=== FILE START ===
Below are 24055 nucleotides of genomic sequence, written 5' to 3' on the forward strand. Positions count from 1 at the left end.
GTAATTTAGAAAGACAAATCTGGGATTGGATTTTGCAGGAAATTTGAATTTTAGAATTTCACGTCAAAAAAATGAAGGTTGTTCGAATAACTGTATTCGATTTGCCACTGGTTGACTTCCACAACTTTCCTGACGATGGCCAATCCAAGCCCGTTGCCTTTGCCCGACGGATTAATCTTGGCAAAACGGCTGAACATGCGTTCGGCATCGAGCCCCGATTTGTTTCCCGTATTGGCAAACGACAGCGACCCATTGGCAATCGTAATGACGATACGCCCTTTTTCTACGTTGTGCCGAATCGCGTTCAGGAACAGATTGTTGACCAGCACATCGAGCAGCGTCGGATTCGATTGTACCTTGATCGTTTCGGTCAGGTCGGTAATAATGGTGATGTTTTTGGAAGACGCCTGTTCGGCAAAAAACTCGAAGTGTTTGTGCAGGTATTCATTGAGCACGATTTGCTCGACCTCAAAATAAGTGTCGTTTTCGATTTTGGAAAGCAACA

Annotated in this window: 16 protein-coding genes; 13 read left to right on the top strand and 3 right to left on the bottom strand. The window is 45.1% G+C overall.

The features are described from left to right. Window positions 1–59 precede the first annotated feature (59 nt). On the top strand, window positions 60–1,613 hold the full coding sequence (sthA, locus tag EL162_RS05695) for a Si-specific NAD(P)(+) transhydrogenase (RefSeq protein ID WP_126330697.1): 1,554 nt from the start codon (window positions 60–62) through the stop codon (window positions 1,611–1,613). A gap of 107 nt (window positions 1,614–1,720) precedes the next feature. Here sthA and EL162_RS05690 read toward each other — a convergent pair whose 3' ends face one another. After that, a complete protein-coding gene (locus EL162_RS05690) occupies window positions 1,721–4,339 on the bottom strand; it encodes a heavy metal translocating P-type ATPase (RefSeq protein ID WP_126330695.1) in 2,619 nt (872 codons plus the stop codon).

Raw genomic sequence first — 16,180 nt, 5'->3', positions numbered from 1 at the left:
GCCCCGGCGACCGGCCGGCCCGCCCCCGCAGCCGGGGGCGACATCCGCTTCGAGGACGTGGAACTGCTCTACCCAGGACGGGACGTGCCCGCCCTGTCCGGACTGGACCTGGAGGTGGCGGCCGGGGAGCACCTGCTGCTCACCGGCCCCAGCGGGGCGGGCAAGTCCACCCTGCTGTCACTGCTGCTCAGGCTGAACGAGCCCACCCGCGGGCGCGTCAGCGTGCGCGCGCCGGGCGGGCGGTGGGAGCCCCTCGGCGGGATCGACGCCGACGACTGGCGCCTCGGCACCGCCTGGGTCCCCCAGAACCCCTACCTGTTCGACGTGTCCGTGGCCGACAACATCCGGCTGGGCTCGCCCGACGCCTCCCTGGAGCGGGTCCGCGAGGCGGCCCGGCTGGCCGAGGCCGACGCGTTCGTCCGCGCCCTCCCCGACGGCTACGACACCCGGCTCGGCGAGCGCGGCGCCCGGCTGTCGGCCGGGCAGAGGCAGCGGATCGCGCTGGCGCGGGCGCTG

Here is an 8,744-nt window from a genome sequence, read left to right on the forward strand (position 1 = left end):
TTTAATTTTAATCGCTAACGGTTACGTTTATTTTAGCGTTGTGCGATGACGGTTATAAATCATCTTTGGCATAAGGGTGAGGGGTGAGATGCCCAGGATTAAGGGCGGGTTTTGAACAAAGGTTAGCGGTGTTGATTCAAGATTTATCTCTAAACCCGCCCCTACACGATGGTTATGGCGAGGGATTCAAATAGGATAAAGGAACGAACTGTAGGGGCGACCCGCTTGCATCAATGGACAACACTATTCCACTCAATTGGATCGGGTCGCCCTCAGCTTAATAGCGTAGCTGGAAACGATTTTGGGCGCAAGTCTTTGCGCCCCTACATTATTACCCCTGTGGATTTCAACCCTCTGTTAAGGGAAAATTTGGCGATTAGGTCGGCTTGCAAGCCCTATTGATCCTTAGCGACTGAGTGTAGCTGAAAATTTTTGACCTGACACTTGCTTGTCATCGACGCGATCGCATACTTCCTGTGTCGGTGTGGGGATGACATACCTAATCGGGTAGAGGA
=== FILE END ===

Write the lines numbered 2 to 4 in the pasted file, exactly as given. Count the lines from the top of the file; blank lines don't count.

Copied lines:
GTAATTTAGAAAGACAAATCTGGGATTGGATTTTGCAGGAAATTTGAATTTTAGAATTTCACGTCAAAAAAATGAAGGTTGTTCGAATAACTGTATTCGATTTGCCACTGGTTGACTTCCACAACTTTCCTGACGATGGCCAATCCAAGCCCGTTGCCTTTGCCCGACGGATTAATCTTGGCAAAACGGCTGAACATGCGTTCGGCATCGAGCCCCGATTTGTTTCCCGTATTGGCAAACGACAGCGACCCATTGGCAATCGTAATGACGATACGCCCTTTTTCTACGTTGTGCCGAATCGCGTTCAGGAACAGATTGTTGACCAGCACATCGAGCAGCGTCGGATTCGATTGTACCTTGATCGTTTCGGTCAGGTCGGTAATAATGGTGATGTTTTTGGAAGACGCCTGTTCGGCAAAAAACTCGAAGTGTTTGTGCAGGTATTCATTGAGCACGATTTGCTCGACCTCAAAATAAGTGTCGTTTTCGATTTTGGAAAGCAACA

Annotated in this window: 16 protein-coding genes; 13 read left to right on the top strand and 3 right to left on the bottom strand. The window is 45.1% G+C overall.

The features are described from left to right. Window positions 1–59 precede the first annotated feature (59 nt). On the top strand, window positions 60–1,613 hold the full coding sequence (sthA, locus tag EL162_RS05695) for a Si-specific NAD(P)(+) transhydrogenase (RefSeq protein ID WP_126330697.1): 1,554 nt from the start codon (window positions 60–62) through the stop codon (window positions 1,611–1,613). A gap of 107 nt (window positions 1,614–1,720) precedes the next feature. Here sthA and EL162_RS05690 read toward each other — a convergent pair whose 3' ends face one another. After that, a complete protein-coding gene (locus EL162_RS05690) occupies window positions 1,721–4,339 on the bottom strand; it encodes a heavy metal translocating P-type ATPase (RefSeq protein ID WP_126330695.1) in 2,619 nt (872 codons plus the stop codon).